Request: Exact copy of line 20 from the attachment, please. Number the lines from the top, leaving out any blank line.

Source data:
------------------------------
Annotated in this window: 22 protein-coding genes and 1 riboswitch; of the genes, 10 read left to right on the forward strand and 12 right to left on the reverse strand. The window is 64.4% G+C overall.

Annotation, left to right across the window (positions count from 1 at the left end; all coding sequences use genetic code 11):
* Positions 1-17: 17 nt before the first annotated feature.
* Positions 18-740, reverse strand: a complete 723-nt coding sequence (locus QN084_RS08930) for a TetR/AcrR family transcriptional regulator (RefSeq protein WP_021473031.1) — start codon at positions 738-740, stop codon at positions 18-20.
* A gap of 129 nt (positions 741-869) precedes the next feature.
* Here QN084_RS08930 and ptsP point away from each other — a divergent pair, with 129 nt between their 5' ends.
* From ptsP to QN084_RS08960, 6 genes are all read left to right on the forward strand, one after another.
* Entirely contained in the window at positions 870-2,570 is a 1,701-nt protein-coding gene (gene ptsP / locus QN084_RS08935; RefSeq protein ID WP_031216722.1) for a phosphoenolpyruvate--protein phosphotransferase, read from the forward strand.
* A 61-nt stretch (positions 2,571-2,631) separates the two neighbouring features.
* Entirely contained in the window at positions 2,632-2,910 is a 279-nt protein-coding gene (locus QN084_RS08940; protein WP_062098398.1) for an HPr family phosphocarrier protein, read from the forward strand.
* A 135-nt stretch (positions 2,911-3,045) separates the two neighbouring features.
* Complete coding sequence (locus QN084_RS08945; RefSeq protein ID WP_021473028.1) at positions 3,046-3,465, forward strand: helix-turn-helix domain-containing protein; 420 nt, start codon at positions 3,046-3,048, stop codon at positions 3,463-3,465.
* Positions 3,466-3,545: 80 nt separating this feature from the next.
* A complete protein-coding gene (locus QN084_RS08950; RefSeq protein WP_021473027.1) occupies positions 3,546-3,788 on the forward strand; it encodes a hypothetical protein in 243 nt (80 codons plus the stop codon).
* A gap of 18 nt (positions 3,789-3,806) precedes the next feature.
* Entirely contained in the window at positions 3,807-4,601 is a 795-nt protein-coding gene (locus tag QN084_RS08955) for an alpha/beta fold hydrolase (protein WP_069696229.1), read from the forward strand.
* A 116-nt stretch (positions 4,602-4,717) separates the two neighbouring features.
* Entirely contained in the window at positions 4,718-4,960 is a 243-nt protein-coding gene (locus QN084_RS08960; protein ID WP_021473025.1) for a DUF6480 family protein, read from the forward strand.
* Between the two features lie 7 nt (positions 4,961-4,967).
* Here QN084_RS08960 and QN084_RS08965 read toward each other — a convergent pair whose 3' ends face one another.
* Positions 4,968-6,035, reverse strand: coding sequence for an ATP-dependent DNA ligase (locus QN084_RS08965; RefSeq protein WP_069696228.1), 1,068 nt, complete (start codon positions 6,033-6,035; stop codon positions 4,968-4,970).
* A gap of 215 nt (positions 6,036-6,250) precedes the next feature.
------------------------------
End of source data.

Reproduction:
* Here QN084_RS08960 and QN084_RS08965 read toward each other — a convergent pair whose 3' ends face one another.